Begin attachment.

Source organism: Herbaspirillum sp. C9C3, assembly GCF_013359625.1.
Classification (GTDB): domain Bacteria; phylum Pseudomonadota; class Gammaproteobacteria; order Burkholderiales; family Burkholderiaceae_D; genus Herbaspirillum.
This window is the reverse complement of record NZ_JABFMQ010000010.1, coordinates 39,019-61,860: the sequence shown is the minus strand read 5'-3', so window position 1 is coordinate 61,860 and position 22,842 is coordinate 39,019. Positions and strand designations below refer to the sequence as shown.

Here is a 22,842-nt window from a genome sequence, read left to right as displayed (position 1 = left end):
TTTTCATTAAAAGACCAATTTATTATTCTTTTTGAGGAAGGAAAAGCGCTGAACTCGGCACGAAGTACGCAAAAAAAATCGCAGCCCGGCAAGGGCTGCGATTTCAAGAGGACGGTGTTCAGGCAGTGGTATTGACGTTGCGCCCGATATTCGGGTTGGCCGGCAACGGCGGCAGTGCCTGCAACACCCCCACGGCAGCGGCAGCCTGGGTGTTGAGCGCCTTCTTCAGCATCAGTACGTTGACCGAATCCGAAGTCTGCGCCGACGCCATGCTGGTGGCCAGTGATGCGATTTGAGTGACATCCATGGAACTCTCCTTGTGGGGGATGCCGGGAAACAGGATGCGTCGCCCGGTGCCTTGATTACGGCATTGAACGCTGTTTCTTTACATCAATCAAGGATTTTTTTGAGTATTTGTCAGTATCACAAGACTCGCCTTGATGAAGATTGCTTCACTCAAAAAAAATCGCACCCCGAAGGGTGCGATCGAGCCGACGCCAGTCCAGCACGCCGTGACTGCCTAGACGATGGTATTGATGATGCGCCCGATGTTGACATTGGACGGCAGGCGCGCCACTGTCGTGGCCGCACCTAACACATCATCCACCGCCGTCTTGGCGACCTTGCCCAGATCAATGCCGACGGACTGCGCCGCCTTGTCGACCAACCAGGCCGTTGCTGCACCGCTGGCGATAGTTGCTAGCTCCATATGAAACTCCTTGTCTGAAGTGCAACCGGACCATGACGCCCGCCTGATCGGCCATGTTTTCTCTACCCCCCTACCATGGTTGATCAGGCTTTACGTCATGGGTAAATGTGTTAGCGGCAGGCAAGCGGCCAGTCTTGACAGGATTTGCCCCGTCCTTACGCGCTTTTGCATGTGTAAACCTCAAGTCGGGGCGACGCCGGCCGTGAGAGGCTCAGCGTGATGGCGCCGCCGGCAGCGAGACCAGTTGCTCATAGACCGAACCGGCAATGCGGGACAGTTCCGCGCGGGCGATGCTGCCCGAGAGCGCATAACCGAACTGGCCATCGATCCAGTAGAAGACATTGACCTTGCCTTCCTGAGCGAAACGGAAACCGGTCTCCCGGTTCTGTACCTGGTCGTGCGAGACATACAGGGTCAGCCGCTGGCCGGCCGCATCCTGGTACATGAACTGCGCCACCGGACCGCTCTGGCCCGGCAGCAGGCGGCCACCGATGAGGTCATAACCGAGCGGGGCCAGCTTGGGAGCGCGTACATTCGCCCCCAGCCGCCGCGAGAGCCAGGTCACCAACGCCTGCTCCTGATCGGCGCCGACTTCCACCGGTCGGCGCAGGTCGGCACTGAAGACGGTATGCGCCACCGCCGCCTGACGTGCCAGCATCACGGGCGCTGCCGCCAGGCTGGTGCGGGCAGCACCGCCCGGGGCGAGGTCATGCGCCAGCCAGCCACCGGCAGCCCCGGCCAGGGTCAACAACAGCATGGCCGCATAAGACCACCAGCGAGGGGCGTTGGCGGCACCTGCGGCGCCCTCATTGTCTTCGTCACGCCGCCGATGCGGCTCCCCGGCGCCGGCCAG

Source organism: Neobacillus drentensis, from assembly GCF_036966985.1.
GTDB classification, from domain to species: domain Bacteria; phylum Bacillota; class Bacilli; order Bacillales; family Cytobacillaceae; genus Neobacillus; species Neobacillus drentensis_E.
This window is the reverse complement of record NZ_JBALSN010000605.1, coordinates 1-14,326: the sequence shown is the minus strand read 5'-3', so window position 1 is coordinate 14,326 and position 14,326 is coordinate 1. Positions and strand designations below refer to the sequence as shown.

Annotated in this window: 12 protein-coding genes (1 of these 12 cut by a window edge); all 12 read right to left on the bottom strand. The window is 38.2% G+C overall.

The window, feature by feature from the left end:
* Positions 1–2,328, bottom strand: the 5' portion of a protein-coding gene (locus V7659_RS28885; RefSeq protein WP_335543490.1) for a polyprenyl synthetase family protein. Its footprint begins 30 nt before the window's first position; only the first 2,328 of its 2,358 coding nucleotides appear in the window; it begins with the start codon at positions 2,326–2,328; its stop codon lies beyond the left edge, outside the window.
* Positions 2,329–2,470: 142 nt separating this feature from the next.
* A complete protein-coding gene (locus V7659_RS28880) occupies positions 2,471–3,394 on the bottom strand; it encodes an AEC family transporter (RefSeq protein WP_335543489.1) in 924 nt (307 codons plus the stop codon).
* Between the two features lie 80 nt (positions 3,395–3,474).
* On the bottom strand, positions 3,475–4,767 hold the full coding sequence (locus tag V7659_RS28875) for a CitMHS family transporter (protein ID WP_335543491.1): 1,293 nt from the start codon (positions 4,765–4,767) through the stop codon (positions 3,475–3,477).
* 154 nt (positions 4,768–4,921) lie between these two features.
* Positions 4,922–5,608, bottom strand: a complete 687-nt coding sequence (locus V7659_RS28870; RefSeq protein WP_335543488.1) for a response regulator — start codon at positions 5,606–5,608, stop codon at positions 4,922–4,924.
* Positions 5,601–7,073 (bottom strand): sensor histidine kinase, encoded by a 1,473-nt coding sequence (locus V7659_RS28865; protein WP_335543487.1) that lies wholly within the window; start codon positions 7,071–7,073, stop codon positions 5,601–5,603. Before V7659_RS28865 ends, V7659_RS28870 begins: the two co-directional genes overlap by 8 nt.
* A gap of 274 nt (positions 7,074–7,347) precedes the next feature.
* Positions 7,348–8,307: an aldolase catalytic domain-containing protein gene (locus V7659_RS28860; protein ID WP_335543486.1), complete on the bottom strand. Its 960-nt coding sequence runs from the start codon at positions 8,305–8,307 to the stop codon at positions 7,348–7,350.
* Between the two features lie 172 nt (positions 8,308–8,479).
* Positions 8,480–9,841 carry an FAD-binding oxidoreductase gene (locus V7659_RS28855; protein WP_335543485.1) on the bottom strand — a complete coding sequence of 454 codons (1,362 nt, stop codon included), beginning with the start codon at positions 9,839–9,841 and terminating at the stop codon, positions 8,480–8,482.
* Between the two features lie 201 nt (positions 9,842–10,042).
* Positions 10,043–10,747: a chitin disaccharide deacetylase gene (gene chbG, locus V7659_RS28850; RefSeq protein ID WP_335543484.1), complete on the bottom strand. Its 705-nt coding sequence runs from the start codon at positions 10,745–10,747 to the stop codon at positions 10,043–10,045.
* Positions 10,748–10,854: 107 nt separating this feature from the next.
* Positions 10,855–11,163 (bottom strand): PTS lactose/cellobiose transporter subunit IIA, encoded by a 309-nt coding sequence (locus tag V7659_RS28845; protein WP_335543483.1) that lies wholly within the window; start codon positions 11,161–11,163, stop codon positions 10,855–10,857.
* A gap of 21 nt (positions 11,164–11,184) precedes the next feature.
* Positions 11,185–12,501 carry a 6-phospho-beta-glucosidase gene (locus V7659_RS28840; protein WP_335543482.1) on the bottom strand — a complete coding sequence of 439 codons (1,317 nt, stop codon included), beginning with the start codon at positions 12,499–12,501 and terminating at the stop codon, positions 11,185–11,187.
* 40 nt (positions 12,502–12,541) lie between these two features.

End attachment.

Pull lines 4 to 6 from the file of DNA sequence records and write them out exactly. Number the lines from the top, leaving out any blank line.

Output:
Here is a 22,842-nt window from a genome sequence, read left to right as displayed (position 1 = left end):
TTTTCATTAAAAGACCAATTTATTATTCTTTTTGAGGAAGGAAAAGCGCTGAACTCGGCACGAAGTACGCAAAAAAAATCGCAGCCCGGCAAGGGCTGCGATTTCAAGAGGACGGTGTTCAGGCAGTGGTATTGACGTTGCGCCCGATATTCGGGTTGGCCGGCAACGGCGGCAGTGCCTGCAACACCCCCACGGCAGCGGCAGCCTGGGTGTTGAGCGCCTTCTTCAGCATCAGTACGTTGACCGAATCCGAAGTCTGCGCCGACGCCATGCTGGTGGCCAGTGATGCGATTTGAGTGACATCCATGGAACTCTCCTTGTGGGGGATGCCGGGAAACAGGATGCGTCGCCCGGTGCCTTGATTACGGCATTGAACGCTGTTTCTTTACATCAATCAAGGATTTTTTTGAGTATTTGTCAGTATCACAAGACTCGCCTTGATGAAGATTGCTTCACTCAAAAAAAATCGCACCCCGAAGGGTGCGATCGAGCCGACGCCAGTCCAGCACGCCGTGACTGCCTAGACGATGGTATTGATGATGCGCCCGATGTTGACATTGGACGGCAGGCGCGCCACTGTCGTGGCCGCACCTAACACATCATCCACCGCCGTCTTGGCGACCTTGCCCAGATCAATGCCGACGGACTGCGCCGCCTTGTCGACCAACCAGGCCGTTGCTGCACCGCTGGCGATAGTTGCTAGCTCCATATGAAACTCCTTGTCTGAAGTGCAACCGGACCATGACGCCCGCCTGATCGGCCATGTTTTCTCTACCCCCCTACCATGGTTGATCAGGCTTTACGTCATGGGTAAATGTGTTAGCGGCAGGCAAGCGGCCAGTCTTGACAGGATTTGCCCCGTCCTTACGCGCTTTTGCATGTGTAAACCTCAAGTCGGGGCGACGCCGGCCGTGAGAGGCTCAGCGTGATGGCGCCGCCGGCAGCGAGACCAGTTGCTCATAGACCGAACCGGCAATGCGGGACAGTTCCGCGCGGGCGATGCTGCCCGAGAGCGCATAACCGAACTGGCCATCGATCCAGTAGAAGACATTGACCTTGCCTTCCTGAGCGAAACGGAAACCGGTCTCCCGGTTCTGTACCTGGTCGTGCGAGACATACAGGGTCAGCCGCTGGCCGGCCGCATCCTGGTACATGAACTGCGCCACCGGACCGCTCTGGCCCGGCAGCAGGCGGCCACCGATGAGGTCATAACCGAGCGGGGCCAGCTTGGGAGCGCGTACATTCGCCCCCAGCCGCCGCGAGAGCCAGGTCACCAACGCCTGCTCCTGATCGGCGCCGACTTCCACCGGTCGGCGCAGGTCGGCACTGAAGACGGTATGCGCCACCGCCGCCTGACGTGCCAGCATCACGGGCGCTGCCGCCAGGCTGGTGCGGGCAGCACCGCCCGGGGCGAGGTCATGCGCCAGCCAGCCACCGGCAGCCCCGGCCAGGGTCAACAACAGCATGGCCGCATAAGACCACCAGCGAGGGGCGTTGGCGGCACCTGCGGCGCCCTCATTGTCTTCGTCACGCCGCCGATGCGGCTCCCCGGCGCCGGCCAG

Source organism: Neobacillus drentensis, from assembly GCF_036966985.1.